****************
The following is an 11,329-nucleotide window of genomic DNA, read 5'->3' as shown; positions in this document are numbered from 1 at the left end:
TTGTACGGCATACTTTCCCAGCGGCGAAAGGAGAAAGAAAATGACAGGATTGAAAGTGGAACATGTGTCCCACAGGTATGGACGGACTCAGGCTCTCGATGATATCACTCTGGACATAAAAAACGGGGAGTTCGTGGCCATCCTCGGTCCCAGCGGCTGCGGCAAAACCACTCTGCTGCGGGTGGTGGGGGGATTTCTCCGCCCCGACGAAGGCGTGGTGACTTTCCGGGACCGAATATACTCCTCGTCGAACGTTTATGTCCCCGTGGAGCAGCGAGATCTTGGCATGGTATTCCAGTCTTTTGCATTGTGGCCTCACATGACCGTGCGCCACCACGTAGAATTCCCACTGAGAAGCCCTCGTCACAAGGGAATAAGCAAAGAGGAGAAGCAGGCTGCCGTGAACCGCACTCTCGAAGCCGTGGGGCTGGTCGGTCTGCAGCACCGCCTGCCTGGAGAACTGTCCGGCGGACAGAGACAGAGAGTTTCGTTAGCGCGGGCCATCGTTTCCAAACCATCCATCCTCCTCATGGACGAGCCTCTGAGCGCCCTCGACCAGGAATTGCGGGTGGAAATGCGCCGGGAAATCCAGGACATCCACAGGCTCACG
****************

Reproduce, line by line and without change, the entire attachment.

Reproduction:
The following is an 11,329-nucleotide window of genomic DNA, read 5'->3' as shown; positions in this document are numbered from 1 at the left end:
TTGTACGGCATACTTTCCCAGCGGCGAAAGGAGAAAGAAAATGACAGGATTGAAAGTGGAACATGTGTCCCACAGGTATGGACGGACTCAGGCTCTCGATGATATCACTCTGGACATAAAAAACGGGGAGTTCGTGGCCATCCTCGGTCCCAGCGGCTGCGGCAAAACCACTCTGCTGCGGGTGGTGGGGGGATTTCTCCGCCCCGACGAAGGCGTGGTGACTTTCCGGGACCGAATATACTCCTCGTCGAACGTTTATGTCCCCGTGGAGCAGCGAGATCTTGGCATGGTATTCCAGTCTTTTGCATTGTGGCCTCACATGACCGTGCGCCACCACGTAGAATTCCCACTGAGAAGCCCTCGTCACAAGGGAATAAGCAAAGAGGAGAAGCAGGCTGCCGTGAACCGCACTCTCGAAGCCGTGGGGCTGGTCGGTCTGCAGCACCGCCTGCCTGGAGAACTGTCCGGCGGACAGAGACAGAGAGTTTCGTTAGCGCGGGCCATCGTTTCCAAACCATCCATCCTCCTCATGGACGAGCCTCTGAGCGCCCTCGACCAGGAATTGCGGGTGGAAATGCGCCGGGAAATCCAGGACATCCACAGGCTCACG